For years, savings and checking accounts provided very little in the way of interest income. In our current inflationary times, however, interest rates are on the rise. What is also on the rise is the comeback of traditional banking products. Here is a review of how your bank accounts traditionally work together as a team to provide you the best security and value for your money.
The checking account: 30 days of funds
Primary Purpose: Checking accounts enable financial transactions. So store enough money here to pay immediate expenses. With checking accounts, you’re allowed numerous withdrawals and unlimited deposits. The tradeoff for having an account where cash is available at a moment’s notice is usually a much lower (or practically non-existent) interest rate.
Action Item: Determine what your 30-day cash needs are and limit the available cash in your checking account to this amount. Also consider setting up a link to another account. Most banks allow this so you do not have overdraft fees. Consider looking for a checking account that also allows an automatic sweep function of excess funds into a higher-interest savings account.
Basic savings account: Two to six months of funds
Primary Purpose: To store your money in a secure location so you can use it to pay periodic expenses that are expected over the next two to six months. This is also where many store their emergency fund. While these accounts typically pay only a modest amount of interest, their safety and reliability make savings accounts a great choice for stashing cash you want available sometime within the next 12 months. This is often also your overdraft buffer in case your checking account gets overdrawn.
Action Item: Calculate your anticipated periodic expenses over the next six months, and limit the cash in your savings account to this amount. You don’t want the balances too high, as you can typically get better interest in other bank products and if a thief gets access to your debit card, you can limit the damage they do if this savings account is linked to your checking account.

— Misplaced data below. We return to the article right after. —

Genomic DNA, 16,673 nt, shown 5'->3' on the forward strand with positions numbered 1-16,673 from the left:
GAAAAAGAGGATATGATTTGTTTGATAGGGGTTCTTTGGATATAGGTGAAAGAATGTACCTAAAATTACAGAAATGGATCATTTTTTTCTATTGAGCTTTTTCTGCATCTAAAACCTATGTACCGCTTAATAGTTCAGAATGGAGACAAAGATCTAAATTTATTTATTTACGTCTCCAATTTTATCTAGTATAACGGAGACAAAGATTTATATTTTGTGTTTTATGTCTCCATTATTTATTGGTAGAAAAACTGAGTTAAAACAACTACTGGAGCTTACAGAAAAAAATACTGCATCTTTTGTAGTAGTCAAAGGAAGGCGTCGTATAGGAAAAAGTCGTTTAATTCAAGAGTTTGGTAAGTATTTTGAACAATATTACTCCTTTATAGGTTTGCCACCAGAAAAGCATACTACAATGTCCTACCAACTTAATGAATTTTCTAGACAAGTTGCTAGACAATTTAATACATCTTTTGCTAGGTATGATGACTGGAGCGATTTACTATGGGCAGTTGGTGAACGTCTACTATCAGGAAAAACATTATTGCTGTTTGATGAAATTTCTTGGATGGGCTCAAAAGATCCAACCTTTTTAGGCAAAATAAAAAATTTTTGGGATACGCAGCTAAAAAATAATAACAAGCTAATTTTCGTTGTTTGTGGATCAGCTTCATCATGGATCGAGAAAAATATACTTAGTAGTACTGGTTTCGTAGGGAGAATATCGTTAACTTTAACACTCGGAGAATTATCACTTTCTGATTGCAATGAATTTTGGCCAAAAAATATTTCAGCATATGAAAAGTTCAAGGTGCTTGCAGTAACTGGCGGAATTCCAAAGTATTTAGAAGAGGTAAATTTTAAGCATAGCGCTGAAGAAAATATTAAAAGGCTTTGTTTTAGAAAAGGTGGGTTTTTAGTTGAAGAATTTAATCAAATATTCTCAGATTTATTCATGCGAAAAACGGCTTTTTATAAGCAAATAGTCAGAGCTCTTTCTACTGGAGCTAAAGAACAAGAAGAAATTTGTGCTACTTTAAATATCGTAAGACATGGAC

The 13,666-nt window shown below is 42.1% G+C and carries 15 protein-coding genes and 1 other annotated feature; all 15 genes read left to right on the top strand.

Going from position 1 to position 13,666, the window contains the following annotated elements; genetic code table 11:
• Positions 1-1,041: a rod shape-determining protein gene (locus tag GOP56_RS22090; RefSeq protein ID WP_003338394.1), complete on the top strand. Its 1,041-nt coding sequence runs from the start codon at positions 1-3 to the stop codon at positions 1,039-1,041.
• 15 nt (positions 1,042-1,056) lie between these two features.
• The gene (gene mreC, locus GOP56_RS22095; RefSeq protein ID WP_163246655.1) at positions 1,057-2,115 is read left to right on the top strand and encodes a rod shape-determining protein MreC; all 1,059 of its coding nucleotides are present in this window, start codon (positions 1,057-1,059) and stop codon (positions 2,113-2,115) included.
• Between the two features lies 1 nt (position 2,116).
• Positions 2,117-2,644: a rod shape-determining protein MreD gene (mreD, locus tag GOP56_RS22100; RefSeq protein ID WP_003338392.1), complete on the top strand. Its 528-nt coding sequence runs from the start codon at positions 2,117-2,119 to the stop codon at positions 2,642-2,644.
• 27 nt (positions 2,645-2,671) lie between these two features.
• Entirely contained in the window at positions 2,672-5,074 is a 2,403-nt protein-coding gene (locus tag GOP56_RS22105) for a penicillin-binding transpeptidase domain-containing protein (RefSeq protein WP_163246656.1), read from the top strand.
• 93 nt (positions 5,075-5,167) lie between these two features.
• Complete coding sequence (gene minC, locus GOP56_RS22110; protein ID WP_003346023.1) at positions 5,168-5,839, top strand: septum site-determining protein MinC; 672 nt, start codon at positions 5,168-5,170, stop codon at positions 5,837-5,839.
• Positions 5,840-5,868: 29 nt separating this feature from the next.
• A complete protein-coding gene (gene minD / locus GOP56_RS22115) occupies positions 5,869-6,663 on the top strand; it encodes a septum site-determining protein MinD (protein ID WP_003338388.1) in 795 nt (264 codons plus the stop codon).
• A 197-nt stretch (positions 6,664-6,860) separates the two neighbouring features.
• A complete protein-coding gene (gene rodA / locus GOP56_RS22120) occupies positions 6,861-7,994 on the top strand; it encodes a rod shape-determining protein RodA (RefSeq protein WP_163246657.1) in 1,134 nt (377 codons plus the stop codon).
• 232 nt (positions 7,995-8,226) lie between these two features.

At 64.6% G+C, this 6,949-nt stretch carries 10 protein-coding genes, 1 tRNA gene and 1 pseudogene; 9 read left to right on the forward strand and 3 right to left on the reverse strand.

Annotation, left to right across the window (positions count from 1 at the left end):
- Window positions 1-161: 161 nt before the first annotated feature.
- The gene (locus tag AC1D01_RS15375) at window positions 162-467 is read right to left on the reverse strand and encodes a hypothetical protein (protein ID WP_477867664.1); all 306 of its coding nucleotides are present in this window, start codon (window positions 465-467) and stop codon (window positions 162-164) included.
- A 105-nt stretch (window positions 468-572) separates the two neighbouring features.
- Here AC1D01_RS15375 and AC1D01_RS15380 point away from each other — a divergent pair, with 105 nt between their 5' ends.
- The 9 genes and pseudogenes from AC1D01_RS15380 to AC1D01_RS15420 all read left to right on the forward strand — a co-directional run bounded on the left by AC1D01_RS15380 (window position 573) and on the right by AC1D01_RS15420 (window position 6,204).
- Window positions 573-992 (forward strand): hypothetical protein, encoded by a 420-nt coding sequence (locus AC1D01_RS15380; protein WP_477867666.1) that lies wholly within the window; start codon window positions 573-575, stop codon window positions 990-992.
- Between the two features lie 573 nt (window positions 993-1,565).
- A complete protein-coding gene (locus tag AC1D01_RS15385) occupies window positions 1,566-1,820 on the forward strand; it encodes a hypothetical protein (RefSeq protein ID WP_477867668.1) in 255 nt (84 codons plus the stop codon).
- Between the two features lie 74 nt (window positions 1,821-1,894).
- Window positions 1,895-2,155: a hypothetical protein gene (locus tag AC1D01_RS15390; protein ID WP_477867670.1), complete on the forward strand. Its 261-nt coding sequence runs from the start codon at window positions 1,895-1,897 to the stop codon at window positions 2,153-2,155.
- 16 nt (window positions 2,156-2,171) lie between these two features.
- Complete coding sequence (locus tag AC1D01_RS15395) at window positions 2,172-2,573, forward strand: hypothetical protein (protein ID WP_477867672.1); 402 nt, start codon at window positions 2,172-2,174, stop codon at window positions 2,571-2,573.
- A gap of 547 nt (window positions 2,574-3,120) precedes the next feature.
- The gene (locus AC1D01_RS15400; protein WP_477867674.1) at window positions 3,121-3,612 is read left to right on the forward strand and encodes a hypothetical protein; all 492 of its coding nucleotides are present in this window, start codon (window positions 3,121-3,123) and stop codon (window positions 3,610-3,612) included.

Higher-interest bank accounts: Lots of choices
Primary Purpose: There are several types of bank accounts for storing your money beyond what you need for short-term expenses. High-yield savings accounts, money market accounts, and certificates of deposit (CDs) all provide at least 10 times the interest return compared to a regular savings account. But in return for a higher interest rate, there are rules that govern how long you need to leave your money untouched in these accounts.
Action Item: Review your bank’s alternatives for longer-term savings. Pay attention to interest rates and how often they adjust with the market. If CDs are your bank’s strength, consider building a ladder of expiration dates to make your money more available. On high-yield accounts, the interest rate often increases with higher balances, so know what products these are. It’s also a good idea to talk to your banker to review your options.
When you’re trying to decide where to keep your money, there are also tax ramifications to consider. So keep this in mind as you review how your bank accounts work together as a team.
— By Nancy J. Ekrem, CPA
DME CPA Group PC
Certified Public Accountants & Business Consultants